In response to the Feb. 25 article "Sarantou wants hearing on gas rates," it appears that there is a significant amount of confusion over the price that consumers pay for natural gas. It is essential to consider that there are two major forces at work. First is the price of natural gas itself, which constitutes about 75 percent of customers' bills.
Natural gas has something in common with its close relatives, oil, gasoline, and coal: All are hitting all-time price highs and none are regulated. Natural gas prices are not regulated by the PUCO; they are subject to markets thousands of miles away just like other energy sources. The PUCO ensures that the utility does not profit on the natural gas itself - what the utility pays is exactly what the customer pays.
It is true that the prices passed through to customers in Michigan are lower than those in Ohio. This is due in large part to the ability of the Michigan utility to store natural gas in vast quantities ahead of the time of peak demand, as well as the different interstate pipelines that feed the Michigan utilities. Our audits have determined that Columbia does not have that luxury.
Second is the price that the customers pay for having that gas delivered to homes and businesses. This is a regulated price that comprises about 25 percent of the total bill and is set by the PUCO.
The most recent case establishing and freezing that rate was supported by many parties including the City of Toledo and the Lucas County Commissioners.
The profits earned on this distribution rate vary year to year. Obviously, the colder the temperatures the faster the meters spin and the higher the bills. In warmer years the opposite is true.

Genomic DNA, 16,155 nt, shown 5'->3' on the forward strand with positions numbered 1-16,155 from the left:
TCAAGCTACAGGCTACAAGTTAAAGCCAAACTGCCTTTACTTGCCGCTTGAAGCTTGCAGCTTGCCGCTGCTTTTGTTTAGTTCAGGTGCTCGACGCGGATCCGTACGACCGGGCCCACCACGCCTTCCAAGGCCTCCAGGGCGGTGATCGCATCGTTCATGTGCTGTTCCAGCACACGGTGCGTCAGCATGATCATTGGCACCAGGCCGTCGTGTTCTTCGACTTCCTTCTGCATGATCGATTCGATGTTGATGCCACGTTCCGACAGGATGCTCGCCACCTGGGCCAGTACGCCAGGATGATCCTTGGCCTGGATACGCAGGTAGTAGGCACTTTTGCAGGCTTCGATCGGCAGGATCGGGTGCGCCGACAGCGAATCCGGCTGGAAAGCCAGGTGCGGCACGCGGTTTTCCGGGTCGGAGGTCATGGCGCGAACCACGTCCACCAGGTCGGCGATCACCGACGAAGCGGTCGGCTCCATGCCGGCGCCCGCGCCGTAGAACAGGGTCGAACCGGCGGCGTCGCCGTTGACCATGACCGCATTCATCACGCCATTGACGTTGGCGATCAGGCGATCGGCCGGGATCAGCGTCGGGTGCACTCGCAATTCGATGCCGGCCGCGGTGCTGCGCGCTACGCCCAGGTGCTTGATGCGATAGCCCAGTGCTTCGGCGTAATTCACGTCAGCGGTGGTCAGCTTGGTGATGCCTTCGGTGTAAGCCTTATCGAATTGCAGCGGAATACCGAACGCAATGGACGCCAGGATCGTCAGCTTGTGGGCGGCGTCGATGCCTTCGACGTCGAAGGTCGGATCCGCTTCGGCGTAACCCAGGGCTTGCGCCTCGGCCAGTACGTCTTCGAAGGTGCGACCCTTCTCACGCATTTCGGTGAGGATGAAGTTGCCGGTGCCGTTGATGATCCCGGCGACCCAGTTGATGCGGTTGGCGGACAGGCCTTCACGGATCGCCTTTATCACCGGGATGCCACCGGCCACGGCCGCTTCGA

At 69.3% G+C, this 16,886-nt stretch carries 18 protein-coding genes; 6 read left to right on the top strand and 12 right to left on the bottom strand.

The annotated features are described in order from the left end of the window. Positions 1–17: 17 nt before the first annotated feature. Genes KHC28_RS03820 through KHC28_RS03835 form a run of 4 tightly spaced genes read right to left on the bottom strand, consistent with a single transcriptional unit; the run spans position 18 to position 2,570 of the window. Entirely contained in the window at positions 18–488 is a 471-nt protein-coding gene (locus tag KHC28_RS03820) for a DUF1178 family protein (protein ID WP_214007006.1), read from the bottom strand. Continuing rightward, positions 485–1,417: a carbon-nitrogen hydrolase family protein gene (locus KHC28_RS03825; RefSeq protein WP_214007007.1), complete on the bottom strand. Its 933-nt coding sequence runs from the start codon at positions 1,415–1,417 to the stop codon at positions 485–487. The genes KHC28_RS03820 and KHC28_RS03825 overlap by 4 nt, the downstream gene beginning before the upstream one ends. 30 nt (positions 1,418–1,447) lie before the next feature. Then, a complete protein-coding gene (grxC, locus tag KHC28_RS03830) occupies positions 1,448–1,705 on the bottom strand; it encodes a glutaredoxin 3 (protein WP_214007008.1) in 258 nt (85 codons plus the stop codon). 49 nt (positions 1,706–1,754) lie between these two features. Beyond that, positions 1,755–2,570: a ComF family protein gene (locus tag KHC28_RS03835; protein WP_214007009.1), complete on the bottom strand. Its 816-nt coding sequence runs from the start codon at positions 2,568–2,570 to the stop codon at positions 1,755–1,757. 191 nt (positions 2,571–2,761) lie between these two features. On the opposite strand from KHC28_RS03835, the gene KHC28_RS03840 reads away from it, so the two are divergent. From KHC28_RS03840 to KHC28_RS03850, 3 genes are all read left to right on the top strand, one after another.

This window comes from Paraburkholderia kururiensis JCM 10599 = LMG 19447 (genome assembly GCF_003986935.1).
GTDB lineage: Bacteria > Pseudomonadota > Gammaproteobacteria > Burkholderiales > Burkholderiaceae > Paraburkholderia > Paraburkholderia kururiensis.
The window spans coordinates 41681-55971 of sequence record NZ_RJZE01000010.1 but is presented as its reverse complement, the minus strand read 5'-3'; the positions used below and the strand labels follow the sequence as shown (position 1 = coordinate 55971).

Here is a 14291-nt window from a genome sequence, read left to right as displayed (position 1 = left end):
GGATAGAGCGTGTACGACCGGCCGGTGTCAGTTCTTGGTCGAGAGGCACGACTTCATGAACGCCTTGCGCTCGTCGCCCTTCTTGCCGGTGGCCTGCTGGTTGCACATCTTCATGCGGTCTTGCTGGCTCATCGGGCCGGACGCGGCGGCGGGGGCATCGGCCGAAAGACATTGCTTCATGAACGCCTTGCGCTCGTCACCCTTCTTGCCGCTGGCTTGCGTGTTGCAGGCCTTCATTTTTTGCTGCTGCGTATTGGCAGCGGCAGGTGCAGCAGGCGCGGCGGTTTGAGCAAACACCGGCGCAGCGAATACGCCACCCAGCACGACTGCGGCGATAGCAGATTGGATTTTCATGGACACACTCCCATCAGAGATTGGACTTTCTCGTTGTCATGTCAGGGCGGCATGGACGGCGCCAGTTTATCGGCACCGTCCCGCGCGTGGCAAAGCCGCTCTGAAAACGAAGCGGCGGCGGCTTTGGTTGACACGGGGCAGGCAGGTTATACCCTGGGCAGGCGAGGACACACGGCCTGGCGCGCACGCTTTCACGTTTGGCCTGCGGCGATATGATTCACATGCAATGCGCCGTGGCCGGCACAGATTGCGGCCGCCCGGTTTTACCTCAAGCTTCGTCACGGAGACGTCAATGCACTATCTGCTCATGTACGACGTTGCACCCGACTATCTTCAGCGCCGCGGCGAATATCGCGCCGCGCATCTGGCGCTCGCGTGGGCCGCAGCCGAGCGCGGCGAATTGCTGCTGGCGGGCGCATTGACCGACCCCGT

The PUCO has found that rates currently in effect generate fair returns on average over time to Columbia. The many parties that signed the 2004 agreement, again including the City of Toledo and county commissioners, apparently agree.
In short, the entire country is plagued this year by natural gas prices that are near historic highs. The same can be said for other similar fuels; just get in line at the gas station! The remedy rests with our nation's energy policy going forward.
Meanwhile, the PUCO remains vigilant in its scrutiny of the purchasing practices of Ohio's natural gas companies.
Alan R. Schriber, Chairman
Public Utilities Commission
of Ohio, Columbus
I would like the mayor and others to know that the reason many don't put their recyclables out for collection is that the city is too selective. That doesn't mean that we aren't recycling, it only means that the city isn't profiting from it.
I was setting out a 30-gallon garbage container about once a month, but it was left with about half of the contents still in the container. I had been under the assumption that anything that had the recycling triangle with a number in it was recyclable, and it is, but the city only takes No. 2 and No. 3.
Now, some may just say forget it, but many of us still recycle and take garbage bags full to the recycling containers at the grocery stores.
The gasoline in my tank is now worth more than my car.
What if I can't afford to buy the gas to go to work to earn the money to buy the stamps to send the check for the gas (Columbia) to heat the house that I still owe Jack for?
Just musing while paying bills.
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